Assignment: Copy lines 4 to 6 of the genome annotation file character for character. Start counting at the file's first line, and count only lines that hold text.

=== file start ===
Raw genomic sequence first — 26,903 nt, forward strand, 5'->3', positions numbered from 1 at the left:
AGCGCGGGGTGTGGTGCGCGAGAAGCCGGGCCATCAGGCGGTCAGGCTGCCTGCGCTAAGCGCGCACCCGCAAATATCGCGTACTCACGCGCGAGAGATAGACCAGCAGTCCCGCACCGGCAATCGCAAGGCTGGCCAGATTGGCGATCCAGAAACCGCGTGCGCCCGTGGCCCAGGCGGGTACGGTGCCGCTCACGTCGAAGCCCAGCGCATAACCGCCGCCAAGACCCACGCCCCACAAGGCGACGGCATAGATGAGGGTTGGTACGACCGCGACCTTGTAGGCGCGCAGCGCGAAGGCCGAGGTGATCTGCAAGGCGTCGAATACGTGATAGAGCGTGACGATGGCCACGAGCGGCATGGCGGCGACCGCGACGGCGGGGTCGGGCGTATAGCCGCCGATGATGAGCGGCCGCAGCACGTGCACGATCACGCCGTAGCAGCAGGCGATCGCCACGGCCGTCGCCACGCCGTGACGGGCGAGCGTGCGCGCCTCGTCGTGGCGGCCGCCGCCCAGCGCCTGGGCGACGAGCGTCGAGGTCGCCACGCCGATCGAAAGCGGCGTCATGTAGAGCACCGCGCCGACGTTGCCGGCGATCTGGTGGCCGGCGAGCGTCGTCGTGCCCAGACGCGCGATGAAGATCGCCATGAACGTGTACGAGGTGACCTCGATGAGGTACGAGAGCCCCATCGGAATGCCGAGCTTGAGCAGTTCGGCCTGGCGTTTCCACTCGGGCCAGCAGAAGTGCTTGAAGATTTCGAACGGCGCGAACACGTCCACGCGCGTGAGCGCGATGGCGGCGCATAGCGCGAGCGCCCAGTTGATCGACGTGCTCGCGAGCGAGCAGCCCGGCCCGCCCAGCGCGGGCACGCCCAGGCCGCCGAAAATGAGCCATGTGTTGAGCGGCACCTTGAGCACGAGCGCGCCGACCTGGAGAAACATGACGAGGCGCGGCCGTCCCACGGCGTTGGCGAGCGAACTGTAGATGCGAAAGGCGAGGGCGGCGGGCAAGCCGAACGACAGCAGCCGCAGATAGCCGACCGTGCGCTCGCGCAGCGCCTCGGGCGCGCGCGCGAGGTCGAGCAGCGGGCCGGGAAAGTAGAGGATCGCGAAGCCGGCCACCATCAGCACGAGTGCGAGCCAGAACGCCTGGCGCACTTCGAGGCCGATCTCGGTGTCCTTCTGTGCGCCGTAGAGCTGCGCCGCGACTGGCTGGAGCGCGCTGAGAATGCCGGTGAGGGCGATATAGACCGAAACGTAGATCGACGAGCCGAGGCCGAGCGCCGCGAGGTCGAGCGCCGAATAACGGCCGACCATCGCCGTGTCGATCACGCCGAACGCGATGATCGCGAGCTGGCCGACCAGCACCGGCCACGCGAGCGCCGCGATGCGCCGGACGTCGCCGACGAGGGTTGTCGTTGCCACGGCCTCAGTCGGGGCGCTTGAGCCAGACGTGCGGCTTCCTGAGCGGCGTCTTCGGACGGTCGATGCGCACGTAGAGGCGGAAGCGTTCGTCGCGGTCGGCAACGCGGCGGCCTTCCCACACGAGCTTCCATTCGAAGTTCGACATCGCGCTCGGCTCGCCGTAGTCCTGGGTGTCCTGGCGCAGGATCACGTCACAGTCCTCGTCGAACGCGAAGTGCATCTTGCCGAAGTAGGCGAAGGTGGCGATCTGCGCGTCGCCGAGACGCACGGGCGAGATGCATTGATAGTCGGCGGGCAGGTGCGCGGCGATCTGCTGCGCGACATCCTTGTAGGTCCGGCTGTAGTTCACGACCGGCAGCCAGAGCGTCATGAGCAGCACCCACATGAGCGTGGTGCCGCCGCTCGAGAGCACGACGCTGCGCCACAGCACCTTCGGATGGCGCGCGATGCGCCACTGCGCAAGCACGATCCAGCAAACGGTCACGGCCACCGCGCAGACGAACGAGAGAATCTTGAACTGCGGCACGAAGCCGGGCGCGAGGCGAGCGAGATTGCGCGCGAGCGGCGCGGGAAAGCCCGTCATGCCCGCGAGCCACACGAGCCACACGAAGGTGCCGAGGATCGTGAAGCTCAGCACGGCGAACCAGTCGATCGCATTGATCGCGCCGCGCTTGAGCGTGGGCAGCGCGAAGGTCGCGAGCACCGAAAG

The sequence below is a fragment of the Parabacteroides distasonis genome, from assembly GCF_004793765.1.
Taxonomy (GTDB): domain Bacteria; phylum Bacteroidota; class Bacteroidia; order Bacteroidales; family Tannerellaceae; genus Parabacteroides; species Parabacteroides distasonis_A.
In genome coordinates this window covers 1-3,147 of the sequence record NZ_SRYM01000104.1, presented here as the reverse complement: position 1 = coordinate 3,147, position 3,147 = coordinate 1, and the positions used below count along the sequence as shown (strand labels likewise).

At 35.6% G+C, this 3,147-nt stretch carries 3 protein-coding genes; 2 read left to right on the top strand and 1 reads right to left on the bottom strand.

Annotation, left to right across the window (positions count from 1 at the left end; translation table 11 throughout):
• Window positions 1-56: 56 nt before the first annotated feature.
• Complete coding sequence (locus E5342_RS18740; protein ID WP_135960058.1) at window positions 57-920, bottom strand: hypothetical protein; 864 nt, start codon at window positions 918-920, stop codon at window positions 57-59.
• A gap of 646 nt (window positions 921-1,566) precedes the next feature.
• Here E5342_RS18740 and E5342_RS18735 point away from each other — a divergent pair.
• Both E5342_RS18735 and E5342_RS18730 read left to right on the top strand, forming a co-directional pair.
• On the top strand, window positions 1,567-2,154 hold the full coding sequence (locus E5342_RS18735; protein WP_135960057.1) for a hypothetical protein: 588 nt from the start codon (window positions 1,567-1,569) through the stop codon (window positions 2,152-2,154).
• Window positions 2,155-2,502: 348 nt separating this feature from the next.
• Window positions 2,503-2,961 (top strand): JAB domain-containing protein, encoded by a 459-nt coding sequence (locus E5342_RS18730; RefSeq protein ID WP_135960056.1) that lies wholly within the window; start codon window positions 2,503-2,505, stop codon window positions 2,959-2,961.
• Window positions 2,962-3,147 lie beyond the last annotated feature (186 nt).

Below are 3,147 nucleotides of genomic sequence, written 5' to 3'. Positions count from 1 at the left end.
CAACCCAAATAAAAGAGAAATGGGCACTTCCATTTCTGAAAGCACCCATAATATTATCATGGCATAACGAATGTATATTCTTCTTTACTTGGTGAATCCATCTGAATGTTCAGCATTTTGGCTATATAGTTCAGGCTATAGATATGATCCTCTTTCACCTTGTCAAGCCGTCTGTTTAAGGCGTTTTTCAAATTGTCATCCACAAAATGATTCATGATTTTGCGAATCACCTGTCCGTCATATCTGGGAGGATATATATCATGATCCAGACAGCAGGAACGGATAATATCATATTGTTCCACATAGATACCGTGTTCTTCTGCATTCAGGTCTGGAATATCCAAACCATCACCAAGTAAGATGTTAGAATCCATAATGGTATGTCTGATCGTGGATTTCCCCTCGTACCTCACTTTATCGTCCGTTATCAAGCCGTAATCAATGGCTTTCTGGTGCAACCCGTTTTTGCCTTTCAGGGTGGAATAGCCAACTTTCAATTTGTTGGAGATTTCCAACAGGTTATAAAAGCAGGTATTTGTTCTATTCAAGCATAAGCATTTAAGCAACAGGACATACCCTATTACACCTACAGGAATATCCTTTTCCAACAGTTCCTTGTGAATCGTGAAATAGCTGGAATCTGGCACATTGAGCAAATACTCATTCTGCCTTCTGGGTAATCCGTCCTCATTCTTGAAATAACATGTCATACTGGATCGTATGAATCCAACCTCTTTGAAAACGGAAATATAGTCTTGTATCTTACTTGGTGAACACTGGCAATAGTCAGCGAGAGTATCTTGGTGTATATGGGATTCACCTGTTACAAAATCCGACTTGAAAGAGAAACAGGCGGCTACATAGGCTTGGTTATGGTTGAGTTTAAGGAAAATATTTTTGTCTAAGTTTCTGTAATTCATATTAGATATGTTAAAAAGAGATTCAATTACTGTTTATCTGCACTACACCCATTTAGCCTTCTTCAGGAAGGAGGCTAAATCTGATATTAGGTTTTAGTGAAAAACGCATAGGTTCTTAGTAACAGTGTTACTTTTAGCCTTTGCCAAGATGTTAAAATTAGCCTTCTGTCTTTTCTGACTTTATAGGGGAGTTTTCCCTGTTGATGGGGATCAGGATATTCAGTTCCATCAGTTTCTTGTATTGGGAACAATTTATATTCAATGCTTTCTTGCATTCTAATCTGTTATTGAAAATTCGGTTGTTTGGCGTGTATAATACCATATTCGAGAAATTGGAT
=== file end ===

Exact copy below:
Taxonomy (GTDB): domain Bacteria; phylum Bacteroidota; class Bacteroidia; order Bacteroidales; family Tannerellaceae; genus Parabacteroides; species Parabacteroides distasonis_A.
In genome coordinates this window covers 1-3,147 of the sequence record NZ_SRYM01000104.1, presented here as the reverse complement: position 1 = coordinate 3,147, position 3,147 = coordinate 1, and the positions used below count along the sequence as shown (strand labels likewise).

At 35.6% G+C, this 3,147-nt stretch carries 3 protein-coding genes; 2 read left to right on the top strand and 1 reads right to left on the bottom strand.